Tuesday, November 30, 2004

Isis at Mesa Luna, November 17
The first band was unremarkable. They were thrashy and screamy and knocked mike stands around. I’ll give them an A for being into it and some kudos for getting through their set without anyone losing an eye.

These Arms Are Snakes from Seattle were in the middle slot, playing a spazzy set of whatevercore. The guitarist and bass player both doubled on keyboards—always an entertaining strategy. I heard Smash laugh heartily the first time they swung their guitars aside mid song and started parping away. Their singer had some good moves in the manner of Ian Curtis. I’d like to hear them on record because I couldn’t grasp much of what they were doing live.

Isis provided an elegant contrast to the previous auditory splatter. The fivesome have the patience and courage to explore ideas at a comprehensible pace, resulting in meticulous, relentless music that’s now moved beyond the obvious and overused Neurosis comparisons into Mogwai or Slint territory. That’s the conclusion I drew from their set anyway. They mostly played new songs from Panopticon, and at least one older number (“the beginning and the end“ from Oceanic). The crowd took to the new (and fairly demanding in terms of song length) material quite well, though “the beginning and the end” got a big cheer of recognition a split second after Isis charged into it. Backed by their Stonehenge-like bank of cabinets, they sounded commensurately huge, but having such a massive backline in a small venue overpowered the PA and drowned out Aaron Turner’s vocals. It didn’t detract from the gig though; the shifting musical atmospheres, the important component of Isis’s sound, were fully evident. The bassist was the most valuable player in the band, mainly for the simple yet rare feat of approaching his instrument as a bass in terms of playing and tone. The keyboards suffered the same fate as the vocals, though after hearing how subtly they’re used on Panopticon, it’s no wonder they got lost in the mix.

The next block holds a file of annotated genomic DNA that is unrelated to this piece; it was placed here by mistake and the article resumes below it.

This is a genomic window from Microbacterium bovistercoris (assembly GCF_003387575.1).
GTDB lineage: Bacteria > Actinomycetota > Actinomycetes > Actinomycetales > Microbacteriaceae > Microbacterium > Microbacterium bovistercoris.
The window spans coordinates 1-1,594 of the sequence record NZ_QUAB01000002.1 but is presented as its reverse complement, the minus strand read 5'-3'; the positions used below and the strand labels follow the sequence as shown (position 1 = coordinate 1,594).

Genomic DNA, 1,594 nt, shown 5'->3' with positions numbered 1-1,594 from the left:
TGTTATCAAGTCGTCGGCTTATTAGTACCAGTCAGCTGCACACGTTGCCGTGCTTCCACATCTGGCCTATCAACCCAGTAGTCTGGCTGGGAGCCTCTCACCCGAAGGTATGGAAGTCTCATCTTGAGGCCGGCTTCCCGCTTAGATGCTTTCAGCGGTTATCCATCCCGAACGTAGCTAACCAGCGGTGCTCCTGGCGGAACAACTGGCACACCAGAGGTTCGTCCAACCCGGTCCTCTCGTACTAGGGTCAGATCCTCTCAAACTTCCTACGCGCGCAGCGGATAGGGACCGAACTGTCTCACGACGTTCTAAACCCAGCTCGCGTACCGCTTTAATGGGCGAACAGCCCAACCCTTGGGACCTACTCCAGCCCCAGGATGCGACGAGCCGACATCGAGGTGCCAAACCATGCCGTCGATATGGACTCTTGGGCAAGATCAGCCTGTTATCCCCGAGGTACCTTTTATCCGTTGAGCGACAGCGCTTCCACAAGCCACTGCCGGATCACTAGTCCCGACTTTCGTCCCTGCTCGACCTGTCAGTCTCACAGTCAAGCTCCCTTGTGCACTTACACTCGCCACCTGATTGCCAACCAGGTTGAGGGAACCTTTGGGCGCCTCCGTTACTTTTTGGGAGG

Wednesday, November 24, 2004

Gov't Mule at the Commodore Ballroom, November 16, 2004
Last time I saw progressive blues outfit Gov’t Mule, they were promoting their latest album, Dose, opening for Big Sugar at The Rage. We were right up front for their too-brief set and were blown away by the clinic they put on. Bassist Allan Woody died not long afterward, and the band laid low for a while, issuing a series of albums with guest bass players and staying away from Vancouver. They recently gained a new bassist, a keyboard player, and the “jam band” tag, a welcome appellation from my POV, since it gives them a built-in audience and keeps them on the road…all the way up to our sodden city. Willingdon Black, Christian Scum, and I were there to get our long-awaited second dose.